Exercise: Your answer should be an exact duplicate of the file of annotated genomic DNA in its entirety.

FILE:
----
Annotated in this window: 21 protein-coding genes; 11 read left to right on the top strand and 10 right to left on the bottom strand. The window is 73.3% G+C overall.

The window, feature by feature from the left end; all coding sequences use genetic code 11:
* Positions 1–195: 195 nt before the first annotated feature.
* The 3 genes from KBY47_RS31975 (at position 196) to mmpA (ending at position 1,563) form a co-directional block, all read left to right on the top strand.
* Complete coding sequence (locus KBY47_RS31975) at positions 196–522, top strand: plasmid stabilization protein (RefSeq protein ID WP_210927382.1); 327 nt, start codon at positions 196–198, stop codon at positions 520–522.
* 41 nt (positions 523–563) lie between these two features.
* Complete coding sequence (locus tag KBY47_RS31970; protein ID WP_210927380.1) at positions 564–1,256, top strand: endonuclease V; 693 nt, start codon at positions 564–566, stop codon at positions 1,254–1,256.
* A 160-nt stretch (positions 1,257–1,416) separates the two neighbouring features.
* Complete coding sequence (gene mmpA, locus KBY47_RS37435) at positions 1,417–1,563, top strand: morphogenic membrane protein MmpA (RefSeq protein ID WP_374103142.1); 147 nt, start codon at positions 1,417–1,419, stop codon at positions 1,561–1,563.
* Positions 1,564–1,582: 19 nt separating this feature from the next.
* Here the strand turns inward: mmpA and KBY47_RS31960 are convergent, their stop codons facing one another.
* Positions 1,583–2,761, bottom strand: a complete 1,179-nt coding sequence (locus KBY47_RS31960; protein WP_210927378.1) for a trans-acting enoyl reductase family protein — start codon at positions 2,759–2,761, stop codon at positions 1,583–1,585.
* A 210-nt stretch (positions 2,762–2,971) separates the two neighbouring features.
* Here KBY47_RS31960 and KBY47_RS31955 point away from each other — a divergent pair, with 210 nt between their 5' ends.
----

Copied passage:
Annotated in this window: 21 protein-coding genes; 11 read left to right on the top strand and 10 right to left on the bottom strand. The window is 73.3% G+C overall.

The window, feature by feature from the left end; all coding sequences use genetic code 11:
* Positions 1–195: 195 nt before the first annotated feature.
* The 3 genes from KBY47_RS31975 (at position 196) to mmpA (ending at position 1,563) form a co-directional block, all read left to right on the top strand.
* Complete coding sequence (locus KBY47_RS31975) at positions 196–522, top strand: plasmid stabilization protein (RefSeq protein ID WP_210927382.1); 327 nt, start codon at positions 196–198, stop codon at positions 520–522.
* 41 nt (positions 523–563) lie between these two features.
* Complete coding sequence (locus tag KBY47_RS31970; protein ID WP_210927380.1) at positions 564–1,256, top strand: endonuclease V; 693 nt, start codon at positions 564–566, stop codon at positions 1,254–1,256.
* A 160-nt stretch (positions 1,257–1,416) separates the two neighbouring features.
* Complete coding sequence (gene mmpA, locus KBY47_RS37435) at positions 1,417–1,563, top strand: morphogenic membrane protein MmpA (RefSeq protein ID WP_374103142.1); 147 nt, start codon at positions 1,417–1,419, stop codon at positions 1,561–1,563.
* Positions 1,564–1,582: 19 nt separating this feature from the next.
* Here the strand turns inward: mmpA and KBY47_RS31960 are convergent, their stop codons facing one another.
* Positions 1,583–2,761, bottom strand: a complete 1,179-nt coding sequence (locus KBY47_RS31960; protein WP_210927378.1) for a trans-acting enoyl reductase family protein — start codon at positions 2,759–2,761, stop codon at positions 1,583–1,585.
* A 210-nt stretch (positions 2,762–2,971) separates the two neighbouring features.
* Here KBY47_RS31960 and KBY47_RS31955 point away from each other — a divergent pair, with 210 nt between their 5' ends.